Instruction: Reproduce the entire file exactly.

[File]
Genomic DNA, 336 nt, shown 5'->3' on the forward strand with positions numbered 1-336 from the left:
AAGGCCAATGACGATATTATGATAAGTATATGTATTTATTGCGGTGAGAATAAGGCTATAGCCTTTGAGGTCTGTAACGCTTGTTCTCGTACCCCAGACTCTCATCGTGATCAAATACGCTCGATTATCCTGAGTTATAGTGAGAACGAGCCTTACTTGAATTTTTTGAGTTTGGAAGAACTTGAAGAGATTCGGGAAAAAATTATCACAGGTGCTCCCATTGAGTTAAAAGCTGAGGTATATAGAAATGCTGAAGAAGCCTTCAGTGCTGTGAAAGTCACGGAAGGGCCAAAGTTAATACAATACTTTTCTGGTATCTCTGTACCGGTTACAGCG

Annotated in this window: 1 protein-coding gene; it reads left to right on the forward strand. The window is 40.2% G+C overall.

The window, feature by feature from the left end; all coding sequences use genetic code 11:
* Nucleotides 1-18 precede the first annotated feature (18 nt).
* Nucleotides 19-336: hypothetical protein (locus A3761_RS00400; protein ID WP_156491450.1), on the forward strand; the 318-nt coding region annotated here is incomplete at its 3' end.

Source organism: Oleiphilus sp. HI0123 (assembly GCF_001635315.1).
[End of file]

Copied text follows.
Genomic DNA, 336 nt, shown 5'->3' on the forward strand with positions numbered 1-336 from the left:
AAGGCCAATGACGATATTATGATAAGTATATGTATTTATTGCGGTGAGAATAAGGCTATAGCCTTTGAGGTCTGTAACGCTTGTTCTCGTACCCCAGACTCTCATCGTGATCAAATACGCTCGATTATCCTGAGTTATAGTGAGAACGAGCCTTACTTGAATTTTTTGAGTTTGGAAGAACTTGAAGAGATTCGGGAAAAAATTATCACAGGTGCTCCCATTGAGTTAAAAGCTGAGGTATATAGAAATGCTGAAGAAGCCTTCAGTGCTGTGAAAGTCACGGAAGGGCCAAAGTTAATACAATACTTTTCTGGTATCTCTGTACCGGTTACAGCG

Annotated in this window: 1 protein-coding gene; it reads left to right on the forward strand. The window is 40.2% G+C overall.

The window, feature by feature from the left end; all coding sequences use genetic code 11:
* Nucleotides 1-18 precede the first annotated feature (18 nt).
* Nucleotides 19-336: hypothetical protein (locus A3761_RS00400; protein ID WP_156491450.1), on the forward strand; the 318-nt coding region annotated here is incomplete at its 3' end.

Source organism: Oleiphilus sp. HI0123 (assembly GCF_001635315.1).